“The good lines come unbidden”

In a week like this–in this week–it’s hard to think about writing, and then the news of Leonard Cohen’s passing.

This morning, Advice to Writers sent out this quote:

“I can’t discard anything unless I finish it. So I have to finish the verses that I discard. So it takes a long time. I have to finish it to know whether it deserves to survive in the song. So in that sense, all the songs take a long time. And although the good lines come unbidden, they’re anticipated. And the anticipation involves a patient application to the enterprise.”


One of the most formative songs of my youth was Suzanne.

Thank you, Mr. Cohen, for your music and for the reminder–in writing and in so much more.

Jhumpa Lahiri on more than one voice

I love hearing writers talk about writing, so I was excited to learn that today NPR was running interview with Jhumpa Lahiri. In the interview, she talks about her new book, In Other Words, which she wrote in Italian.

In the interview, she talks about writing in another language (one kind of voice). When asks why she would trade her previous (and successful) voice for a new one, she replies:

“Well, I’ve always been searching to arrive at a certain voice that will probably elude me forever; in fact, it will. So it’s the search for that voice, that for me, drives the whole thing forward.”

I appreciated that answer, because the interviewer seemed to question why she didn’t do the same thing over and over again.

About the voice, she goes on to say:

“I just want it to be true, and I want it to be strong, and I want it to be pure. But these are lofty ideals, and language is a very messy thing; it’s a very complicated thing. And that’s why I say that that voice is an illusion, it’s an ideal that I’m moving toward. You know, the closer you get, the farther away it gets. But I think, isn’t that the point of creativity, to keep searching?”

Indeed. You can read more excerpts or listen to the full interview with Jhumpa Lahiri on npr.org.


Goals, habits, resolutions & revolutions

I like resolutions–whether it’s the beginning of the year, the season, the month, or the week–even the morning. For me, a resolution is an ongoing, continually renewed commitment. The habits I want to start or stop.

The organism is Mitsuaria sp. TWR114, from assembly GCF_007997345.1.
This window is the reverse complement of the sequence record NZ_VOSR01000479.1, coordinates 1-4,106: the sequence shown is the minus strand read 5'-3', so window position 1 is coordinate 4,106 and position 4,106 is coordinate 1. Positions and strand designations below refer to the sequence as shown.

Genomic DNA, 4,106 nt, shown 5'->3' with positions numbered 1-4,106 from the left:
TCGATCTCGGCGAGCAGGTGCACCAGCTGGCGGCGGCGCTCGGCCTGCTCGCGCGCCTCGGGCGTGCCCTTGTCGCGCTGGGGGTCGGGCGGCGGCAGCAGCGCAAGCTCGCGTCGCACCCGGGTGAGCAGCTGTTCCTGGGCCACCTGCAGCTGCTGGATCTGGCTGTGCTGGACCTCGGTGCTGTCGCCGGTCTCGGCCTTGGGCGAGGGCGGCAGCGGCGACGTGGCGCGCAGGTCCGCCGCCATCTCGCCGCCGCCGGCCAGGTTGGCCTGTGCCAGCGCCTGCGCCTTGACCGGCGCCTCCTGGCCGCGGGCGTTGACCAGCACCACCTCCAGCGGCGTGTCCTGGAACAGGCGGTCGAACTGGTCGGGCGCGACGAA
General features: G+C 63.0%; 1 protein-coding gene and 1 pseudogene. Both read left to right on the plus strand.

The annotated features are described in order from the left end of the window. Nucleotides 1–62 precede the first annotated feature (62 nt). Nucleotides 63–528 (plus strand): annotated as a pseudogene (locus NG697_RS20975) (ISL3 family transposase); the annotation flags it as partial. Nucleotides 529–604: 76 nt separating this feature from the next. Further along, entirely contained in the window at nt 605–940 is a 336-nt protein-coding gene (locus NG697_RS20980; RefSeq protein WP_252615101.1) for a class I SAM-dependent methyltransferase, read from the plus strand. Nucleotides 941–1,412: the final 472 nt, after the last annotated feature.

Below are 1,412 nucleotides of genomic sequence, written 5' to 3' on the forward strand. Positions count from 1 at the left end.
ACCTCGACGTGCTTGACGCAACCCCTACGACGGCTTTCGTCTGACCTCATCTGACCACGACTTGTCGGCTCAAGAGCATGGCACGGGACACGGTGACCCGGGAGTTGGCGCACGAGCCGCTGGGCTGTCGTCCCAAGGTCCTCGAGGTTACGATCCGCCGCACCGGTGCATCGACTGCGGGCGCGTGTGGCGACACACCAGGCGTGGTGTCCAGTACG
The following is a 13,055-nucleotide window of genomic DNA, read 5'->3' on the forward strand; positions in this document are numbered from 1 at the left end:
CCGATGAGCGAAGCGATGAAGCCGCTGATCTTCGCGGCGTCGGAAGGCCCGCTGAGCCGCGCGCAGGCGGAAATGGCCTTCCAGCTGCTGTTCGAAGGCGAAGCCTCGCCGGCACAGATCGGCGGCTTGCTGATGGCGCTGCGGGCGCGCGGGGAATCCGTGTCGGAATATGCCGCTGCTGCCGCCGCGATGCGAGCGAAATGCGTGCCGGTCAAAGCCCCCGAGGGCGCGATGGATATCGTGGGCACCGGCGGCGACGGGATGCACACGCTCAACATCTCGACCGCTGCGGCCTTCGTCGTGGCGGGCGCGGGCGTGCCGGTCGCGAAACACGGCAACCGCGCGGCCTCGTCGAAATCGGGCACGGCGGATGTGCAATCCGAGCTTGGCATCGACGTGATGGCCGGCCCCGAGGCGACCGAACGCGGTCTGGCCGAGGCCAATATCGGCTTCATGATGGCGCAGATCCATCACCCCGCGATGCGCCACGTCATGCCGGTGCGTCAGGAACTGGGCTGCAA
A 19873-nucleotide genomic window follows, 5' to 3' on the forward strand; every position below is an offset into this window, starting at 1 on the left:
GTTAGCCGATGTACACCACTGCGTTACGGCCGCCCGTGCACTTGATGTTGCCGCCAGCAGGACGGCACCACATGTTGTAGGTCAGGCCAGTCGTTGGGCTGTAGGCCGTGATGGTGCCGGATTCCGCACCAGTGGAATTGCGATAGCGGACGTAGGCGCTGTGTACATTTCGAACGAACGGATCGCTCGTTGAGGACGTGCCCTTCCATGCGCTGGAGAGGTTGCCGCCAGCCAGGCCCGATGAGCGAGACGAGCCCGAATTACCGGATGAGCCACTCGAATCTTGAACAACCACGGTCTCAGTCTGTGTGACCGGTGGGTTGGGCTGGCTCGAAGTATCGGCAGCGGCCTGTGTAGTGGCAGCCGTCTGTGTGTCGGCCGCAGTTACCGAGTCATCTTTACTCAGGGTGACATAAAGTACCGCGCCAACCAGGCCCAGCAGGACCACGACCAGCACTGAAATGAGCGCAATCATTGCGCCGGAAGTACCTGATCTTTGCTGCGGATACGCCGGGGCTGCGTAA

I might have goals for the year, one-time things to accomplish. Those are different–and last year, I did better at them.

The habits are for me the hard ones. Last summer, I started a new system for those, and it’s helped.

I print out (on paper!) a blank calendar for the month. Then I pull out my colored pencils and write down the things I want to do or not do daily, using a different color for each. Next comes the fun part: Every success gets a star for its color. The stars are a kind of reward, and a way of being accountable. I can look at a day or week and see how I’m doing. I can see what I’ve missed, what I need to work more on. If I have a day with only one star, it isn’t the end of the world. It’s a map saying that I’ve wandered off course. (Ooh, calendar as map.)

When the month is done, I look at what went well, what didn’t, and what I want to work on or pay attention to during the next month. It might be the same, or it might change. I start over. I renew my commitment.

But I mentioned revolutions. In the much wider community sense, we have more opportunities to foster healing and be better in the world, and here are five New Year’s revolutions.

How can you grow your life, your art? How can you change the world?

Work, identity, and what you know

The other day, my sister-in-law observed that often the work we do is a big part of our identity–how we see and feel about ourselves. I thought about that, and I realized that a big part of my work identity has been showing up and working hard. More than the specific job title or project, I’ve been the person who gets up every day, Monday through Friday, and goes to work. That’s been a part of who I am.

That reminded me of Donald Hall’s book Life Work, in which he writes that work is necessary for all of us. He talks about his mother sewing and canning even though she didn’t need to–in her generation, she could go to the store. She “worked out of habit’s necessity not out of necessity’s habit.” I thought about my distant cousin who, while an invalid, made intricate, gossamer-thin doilies. Exquisite handwork. Not essential to the household, but necessary for her, giving her a way to contribute.

I also thought about Hall’s grandfather–his trick of luring the cows back to the barn with millet or a sweet grass. He had a lifetime of knowledge and he used it. Good work means using what we know to do things, to get things done, a kind of creativity.

Thinking about knowledge led me to Sarah Kay’s TED talk, the part where she talks about finding 10 things that you know to be true or should have learned by now.

I pare it down and change it to 3 things about me that I know are true.

1. Words are my medium. I love to read–to enter different worlds, or to learn new things, or both at the same time. I love to write–and I need to write poetry. I learned that during September’s novel experiment. Four weeks in, I had to take a break and work on poems. I haven’t tried to take a month off from reading poetry, and I don’t intend to.

2. I like to solve problems and puzzles. That was the satisfying part about writing help. I didn’t think I was saving the world, but I hoped I was making someone’s day go a little easier.

3. I like to learn new things. As much as I love a routine, it’s true that every good job I’ve had began as something new to me (my only previous experience being my work with words).

4. (Bonus) Little dogs make me smile.

These days, my work is to look for a job, to write poems, to finish those last 3,000 words of my novel’s first draft. I show up.

And today I was called “the official poet laureate” of the vegetable stand. Not bad.

What’s your best work, and what are you working on now?